I am worried that our culture has been hit by a perfect storm from which there can be no recovery. Is it an accident that many of the young men who go to fight for ISIS come from western cultures that have been significantly reshaped by feminism? I think feminists have succeeded, perhaps even beyond what they imagined or intended, in creating a culture that has little place for men except as the source of alimony and child support (for the wives who kicked them out and the children they’re no longer allowed to see), as the butt of jokes in television commercials and sit-coms, and as the recipients of seemingly endless public campaigns to shame and blame them for everything from complimenting women in the ‘wrong way’ to taking up too much space on the subway. The suicide rate among young men is on the rise, male depression and ‘dropping out’ are rampant, and many men have decided that it is better to have as little to do with women as possible, certainly never to marry or to father children. I worry that we are ruining our society for future generations.
As for the negative feedback I sometimes receive (which is not very much – I wish it were more because then I would feel I was having an impact) and the contempt expressed at my talks, that doesn’t bother me in the least. I inherited from my parents a very strong belief in doing the right thing regardless of the consequences. And from my father a certain bull-headedness. I love that a Philosophy professor at Queen’s University was so irritated by my talk that she made a fool of herself on camera for all to see, showing what passes for informed public utterances by university professors in our tax-payer-funded institutions.
What is the motivation behind The Fiamengo File? How often are they posted and who picks up on them? What are you trying to do here? Change people's thinking?
The Fiamengo File is a weekly video series (the videos come out every Thursday at noon) on aspects of feminism and men’s issues that will potentially speak to an audience of the uncommitted to convince them that the objectives and impacts of feminism are far less benign than is conventionally believed, and also to reach out to young men at university, in particular, who may be overwhelmed by the negative messages they receive there.
Have you got a book in you?
I have long dreamt of writing a book about the corruption of academia by cultural Marxist ideology, organized around specific anecdotes. But since my target audience is young people, I suspect that video presentations may be a more effective forum for my message right now.
Would you agree that Christina Hoff Sommers' 'Who Stole Feminism?' is the foundational text for anyone wanting to break out of the intellectual ghetto of stilted feminist thinking? If not, what is? And are there other important books you'd recommend as well?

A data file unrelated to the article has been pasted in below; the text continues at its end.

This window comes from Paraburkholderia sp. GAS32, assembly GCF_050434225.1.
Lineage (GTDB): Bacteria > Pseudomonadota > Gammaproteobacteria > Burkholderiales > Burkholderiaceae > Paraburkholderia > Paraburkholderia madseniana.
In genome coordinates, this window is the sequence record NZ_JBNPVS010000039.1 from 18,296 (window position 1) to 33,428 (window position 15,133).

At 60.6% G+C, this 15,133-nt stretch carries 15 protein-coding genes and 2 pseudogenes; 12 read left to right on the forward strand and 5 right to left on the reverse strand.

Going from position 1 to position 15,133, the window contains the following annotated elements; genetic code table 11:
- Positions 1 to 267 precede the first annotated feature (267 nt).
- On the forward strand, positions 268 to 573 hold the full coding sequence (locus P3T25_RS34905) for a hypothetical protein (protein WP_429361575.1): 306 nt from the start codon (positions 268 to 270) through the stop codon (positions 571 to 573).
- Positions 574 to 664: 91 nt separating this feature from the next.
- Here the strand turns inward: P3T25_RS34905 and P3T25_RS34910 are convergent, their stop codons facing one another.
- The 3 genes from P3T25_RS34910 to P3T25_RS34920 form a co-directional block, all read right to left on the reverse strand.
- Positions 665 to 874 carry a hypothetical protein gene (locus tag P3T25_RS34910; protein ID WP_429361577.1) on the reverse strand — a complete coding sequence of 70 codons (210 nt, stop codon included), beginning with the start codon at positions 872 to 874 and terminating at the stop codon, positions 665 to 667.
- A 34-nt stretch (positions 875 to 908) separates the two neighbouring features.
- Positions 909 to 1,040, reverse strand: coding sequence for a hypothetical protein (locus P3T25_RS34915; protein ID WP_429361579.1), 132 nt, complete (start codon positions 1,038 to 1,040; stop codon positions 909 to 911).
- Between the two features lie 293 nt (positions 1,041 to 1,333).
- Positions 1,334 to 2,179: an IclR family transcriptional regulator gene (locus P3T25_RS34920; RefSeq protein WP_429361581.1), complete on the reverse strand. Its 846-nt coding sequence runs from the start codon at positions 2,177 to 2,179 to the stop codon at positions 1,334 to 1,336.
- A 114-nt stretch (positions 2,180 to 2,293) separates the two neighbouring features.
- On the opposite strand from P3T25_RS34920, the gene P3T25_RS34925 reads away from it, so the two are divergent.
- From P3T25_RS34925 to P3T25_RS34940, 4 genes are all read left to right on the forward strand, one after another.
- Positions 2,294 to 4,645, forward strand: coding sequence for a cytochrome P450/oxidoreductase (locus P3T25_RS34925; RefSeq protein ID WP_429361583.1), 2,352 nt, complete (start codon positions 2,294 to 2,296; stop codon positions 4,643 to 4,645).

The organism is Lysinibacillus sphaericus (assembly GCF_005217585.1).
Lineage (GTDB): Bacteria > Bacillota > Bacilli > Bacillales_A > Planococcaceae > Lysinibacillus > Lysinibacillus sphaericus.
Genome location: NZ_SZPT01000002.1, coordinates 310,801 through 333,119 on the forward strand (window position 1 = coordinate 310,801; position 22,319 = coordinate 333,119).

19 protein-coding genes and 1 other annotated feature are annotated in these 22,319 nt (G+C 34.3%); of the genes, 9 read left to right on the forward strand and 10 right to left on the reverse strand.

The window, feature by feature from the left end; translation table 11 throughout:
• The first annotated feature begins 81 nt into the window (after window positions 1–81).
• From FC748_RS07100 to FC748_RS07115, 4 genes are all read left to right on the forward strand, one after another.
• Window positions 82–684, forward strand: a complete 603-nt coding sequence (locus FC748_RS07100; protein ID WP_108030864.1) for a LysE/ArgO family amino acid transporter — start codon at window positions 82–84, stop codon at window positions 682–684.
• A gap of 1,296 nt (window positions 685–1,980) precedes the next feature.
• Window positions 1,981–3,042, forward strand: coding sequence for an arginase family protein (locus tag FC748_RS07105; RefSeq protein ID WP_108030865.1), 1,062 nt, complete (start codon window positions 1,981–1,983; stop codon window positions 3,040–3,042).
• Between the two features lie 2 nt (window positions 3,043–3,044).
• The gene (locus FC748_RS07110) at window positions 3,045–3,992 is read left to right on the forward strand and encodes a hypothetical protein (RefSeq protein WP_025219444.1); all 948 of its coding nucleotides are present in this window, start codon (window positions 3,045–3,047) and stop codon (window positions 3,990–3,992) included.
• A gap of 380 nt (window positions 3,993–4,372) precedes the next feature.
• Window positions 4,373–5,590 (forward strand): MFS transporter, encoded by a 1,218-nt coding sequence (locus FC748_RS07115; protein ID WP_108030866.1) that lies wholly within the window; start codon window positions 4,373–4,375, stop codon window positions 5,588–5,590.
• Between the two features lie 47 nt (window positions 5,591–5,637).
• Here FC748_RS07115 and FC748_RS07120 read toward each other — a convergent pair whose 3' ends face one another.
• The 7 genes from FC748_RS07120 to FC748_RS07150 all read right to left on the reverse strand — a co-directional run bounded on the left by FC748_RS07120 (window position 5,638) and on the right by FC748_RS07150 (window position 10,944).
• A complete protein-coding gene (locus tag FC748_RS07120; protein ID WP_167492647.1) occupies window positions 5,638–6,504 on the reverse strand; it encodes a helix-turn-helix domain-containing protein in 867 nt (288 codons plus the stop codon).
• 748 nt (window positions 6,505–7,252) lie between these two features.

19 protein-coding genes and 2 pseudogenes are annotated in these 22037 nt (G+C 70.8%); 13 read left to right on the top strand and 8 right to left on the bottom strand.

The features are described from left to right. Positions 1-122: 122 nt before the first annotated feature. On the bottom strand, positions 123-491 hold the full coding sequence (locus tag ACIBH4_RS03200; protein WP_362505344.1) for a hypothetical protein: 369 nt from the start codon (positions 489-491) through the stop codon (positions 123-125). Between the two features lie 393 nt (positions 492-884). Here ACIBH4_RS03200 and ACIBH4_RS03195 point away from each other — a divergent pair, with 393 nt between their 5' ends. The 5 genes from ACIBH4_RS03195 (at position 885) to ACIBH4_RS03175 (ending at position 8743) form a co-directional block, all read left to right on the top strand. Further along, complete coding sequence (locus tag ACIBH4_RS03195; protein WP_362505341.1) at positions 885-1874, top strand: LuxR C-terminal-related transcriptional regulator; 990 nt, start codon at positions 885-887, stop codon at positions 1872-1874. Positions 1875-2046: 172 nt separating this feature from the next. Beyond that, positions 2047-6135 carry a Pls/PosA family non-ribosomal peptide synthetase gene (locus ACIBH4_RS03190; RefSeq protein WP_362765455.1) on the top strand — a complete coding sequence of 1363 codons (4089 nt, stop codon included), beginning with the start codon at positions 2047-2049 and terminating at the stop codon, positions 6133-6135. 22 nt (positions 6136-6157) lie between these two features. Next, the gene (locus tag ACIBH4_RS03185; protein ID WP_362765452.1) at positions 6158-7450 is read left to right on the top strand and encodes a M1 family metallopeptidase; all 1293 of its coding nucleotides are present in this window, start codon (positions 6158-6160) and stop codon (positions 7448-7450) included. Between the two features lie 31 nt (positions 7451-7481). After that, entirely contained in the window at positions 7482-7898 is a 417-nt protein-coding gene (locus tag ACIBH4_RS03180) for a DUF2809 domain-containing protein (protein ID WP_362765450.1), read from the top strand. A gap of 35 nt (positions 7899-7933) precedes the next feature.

Yes, Who Stole Feminism? remains the uber-text, the definitive statement on what went wrong with feminism, particularly in its academic form. Although it was published in 1994, it remains relevant and extremely informative (especially for its dismantling of the Koss rape survey that became the basis for the one-in-four statistic so often cited today). Sommers’ more recent The War Against Boys is also extensively researched and helpful. You’ll never look at another ‘Let’s Help our Girls’ advertisement or lecture in the same way after reading it. Another wonderful book is by Daphne Patai, Heterophobia: Sexual Harassment and the Future of Feminism (1998). It is perhaps the most disturbing and brilliant book I have read about the consequences of making policy to ‘protect’ women in the workplace out of the feminist theory of male evil.
How would you explain the alarming fact that the university campus – traditionally celebrated as an oasis of free thinking and unfettered intellectual inquiry – has become so stifling an environment? How did we let this happen? Who benefits by the current tyranny?
Most commentators analyze the current state of affairs in academia as a result of what they call ‘The Long March Through the Institutions,’ the gradual and deliberate takeover of higher education by cultural Marxists and others dedicated to a fundamental transformation of western culture. In the case of the university, the plan has been to teach students to feel contempt for western history, to see it as a record of intolerable injustice and oppression, and to imagine that it needs to be not merely reformed but completely overthrown.